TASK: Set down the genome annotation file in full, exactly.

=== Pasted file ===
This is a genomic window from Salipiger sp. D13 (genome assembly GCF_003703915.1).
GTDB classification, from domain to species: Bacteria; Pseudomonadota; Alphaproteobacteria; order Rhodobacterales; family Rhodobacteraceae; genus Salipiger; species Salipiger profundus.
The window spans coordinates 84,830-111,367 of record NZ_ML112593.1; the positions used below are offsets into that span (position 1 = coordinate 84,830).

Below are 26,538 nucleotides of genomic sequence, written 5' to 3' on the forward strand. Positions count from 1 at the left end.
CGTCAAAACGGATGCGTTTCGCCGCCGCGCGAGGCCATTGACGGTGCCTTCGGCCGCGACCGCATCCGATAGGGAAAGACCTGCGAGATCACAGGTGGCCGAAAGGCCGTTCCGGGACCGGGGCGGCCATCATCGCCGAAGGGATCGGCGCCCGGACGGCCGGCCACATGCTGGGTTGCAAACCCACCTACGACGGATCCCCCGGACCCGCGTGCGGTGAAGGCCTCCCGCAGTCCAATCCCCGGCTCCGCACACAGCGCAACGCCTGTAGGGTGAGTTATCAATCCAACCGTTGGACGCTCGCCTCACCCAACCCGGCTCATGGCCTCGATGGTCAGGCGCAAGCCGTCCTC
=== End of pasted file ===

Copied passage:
This is a genomic window from Salipiger sp. D13 (genome assembly GCF_003703915.1).
GTDB classification, from domain to species: Bacteria; Pseudomonadota; Alphaproteobacteria; order Rhodobacterales; family Rhodobacteraceae; genus Salipiger; species Salipiger profundus.
The window spans coordinates 84,830-111,367 of record NZ_ML112593.1; the positions used below are offsets into that span (position 1 = coordinate 84,830).

Below are 26,538 nucleotides of genomic sequence, written 5' to 3' on the forward strand. Positions count from 1 at the left end.
CGTCAAAACGGATGCGTTTCGCCGCCGCGCGAGGCCATTGACGGTGCCTTCGGCCGCGACCGCATCCGATAGGGAAAGACCTGCGAGATCACAGGTGGCCGAAAGGCCGTTCCGGGACCGGGGCGGCCATCATCGCCGAAGGGATCGGCGCCCGGACGGCCGGCCACATGCTGGGTTGCAAACCCACCTACGACGGATCCCCCGGACCCGCGTGCGGTGAAGGCCTCCCGCAGTCCAATCCCCGGCTCCGCACACAGCGCAACGCCTGTAGGGTGAGTTATCAATCCAACCGTTGGACGCTCGCCTCACCCAACCCGGCTCATGGCCTCGATGGTCAGGCGCAAGCCGTCCTC